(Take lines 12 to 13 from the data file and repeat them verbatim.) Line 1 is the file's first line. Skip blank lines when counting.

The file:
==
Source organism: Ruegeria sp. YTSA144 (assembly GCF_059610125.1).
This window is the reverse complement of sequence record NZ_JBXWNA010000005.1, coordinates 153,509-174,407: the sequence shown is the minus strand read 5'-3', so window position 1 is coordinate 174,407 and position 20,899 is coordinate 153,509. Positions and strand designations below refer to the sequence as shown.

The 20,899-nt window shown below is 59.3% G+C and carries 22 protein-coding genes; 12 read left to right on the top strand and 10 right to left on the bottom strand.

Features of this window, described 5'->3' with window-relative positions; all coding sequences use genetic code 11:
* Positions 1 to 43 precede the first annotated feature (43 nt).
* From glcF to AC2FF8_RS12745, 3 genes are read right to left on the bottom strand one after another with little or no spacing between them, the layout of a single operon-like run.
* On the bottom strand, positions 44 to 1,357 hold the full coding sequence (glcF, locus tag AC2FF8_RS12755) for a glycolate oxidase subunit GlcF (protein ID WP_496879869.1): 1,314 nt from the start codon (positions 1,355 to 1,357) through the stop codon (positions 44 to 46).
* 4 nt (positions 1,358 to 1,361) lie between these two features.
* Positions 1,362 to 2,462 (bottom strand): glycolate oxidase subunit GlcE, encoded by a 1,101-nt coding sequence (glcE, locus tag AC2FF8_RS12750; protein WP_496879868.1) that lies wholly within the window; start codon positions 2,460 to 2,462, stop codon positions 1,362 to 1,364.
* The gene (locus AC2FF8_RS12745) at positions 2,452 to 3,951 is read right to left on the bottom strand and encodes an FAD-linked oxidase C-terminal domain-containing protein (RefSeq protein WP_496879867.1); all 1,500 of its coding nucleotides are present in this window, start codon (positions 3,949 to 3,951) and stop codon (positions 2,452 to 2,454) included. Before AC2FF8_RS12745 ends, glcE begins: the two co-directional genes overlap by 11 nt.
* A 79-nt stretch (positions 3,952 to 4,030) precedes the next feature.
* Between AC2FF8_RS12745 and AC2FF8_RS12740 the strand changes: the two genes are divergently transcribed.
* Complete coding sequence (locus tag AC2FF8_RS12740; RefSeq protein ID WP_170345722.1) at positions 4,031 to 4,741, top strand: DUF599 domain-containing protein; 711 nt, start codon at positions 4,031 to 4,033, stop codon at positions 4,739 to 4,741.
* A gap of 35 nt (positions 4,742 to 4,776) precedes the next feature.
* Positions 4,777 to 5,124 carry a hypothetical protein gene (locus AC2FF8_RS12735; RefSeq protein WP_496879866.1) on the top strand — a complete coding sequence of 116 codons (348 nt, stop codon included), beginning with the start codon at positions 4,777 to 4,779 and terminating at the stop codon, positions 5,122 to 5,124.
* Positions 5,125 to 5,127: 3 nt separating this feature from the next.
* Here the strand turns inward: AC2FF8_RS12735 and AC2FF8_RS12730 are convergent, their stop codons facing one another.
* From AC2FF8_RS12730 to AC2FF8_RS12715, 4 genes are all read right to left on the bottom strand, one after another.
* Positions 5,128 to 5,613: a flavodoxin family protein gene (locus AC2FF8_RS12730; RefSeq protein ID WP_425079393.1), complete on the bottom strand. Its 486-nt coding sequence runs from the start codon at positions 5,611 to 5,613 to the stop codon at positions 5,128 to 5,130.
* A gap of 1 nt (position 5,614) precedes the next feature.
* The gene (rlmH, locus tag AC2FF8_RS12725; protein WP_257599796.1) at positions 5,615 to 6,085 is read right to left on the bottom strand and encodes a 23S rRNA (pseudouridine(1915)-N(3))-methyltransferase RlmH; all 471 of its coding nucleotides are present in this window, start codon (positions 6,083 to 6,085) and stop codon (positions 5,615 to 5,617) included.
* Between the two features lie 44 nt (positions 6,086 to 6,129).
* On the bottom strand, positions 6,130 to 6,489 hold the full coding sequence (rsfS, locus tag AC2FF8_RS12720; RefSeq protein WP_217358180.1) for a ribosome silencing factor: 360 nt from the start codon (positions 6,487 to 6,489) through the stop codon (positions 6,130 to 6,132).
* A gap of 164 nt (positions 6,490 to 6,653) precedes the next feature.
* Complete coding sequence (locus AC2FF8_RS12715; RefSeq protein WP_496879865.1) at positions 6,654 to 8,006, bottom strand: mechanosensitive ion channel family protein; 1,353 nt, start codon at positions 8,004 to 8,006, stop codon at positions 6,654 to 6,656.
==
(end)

* Between AC2FF8_RS12745 and AC2FF8_RS12740 the strand changes: the two genes are divergently transcribed.
* Complete coding sequence (locus tag AC2FF8_RS12740; RefSeq protein ID WP_170345722.1) at positions 4,031 to 4,741, top strand: DUF599 domain-containing protein; 711 nt, start codon at positions 4,031 to 4,033, stop codon at positions 4,739 to 4,741.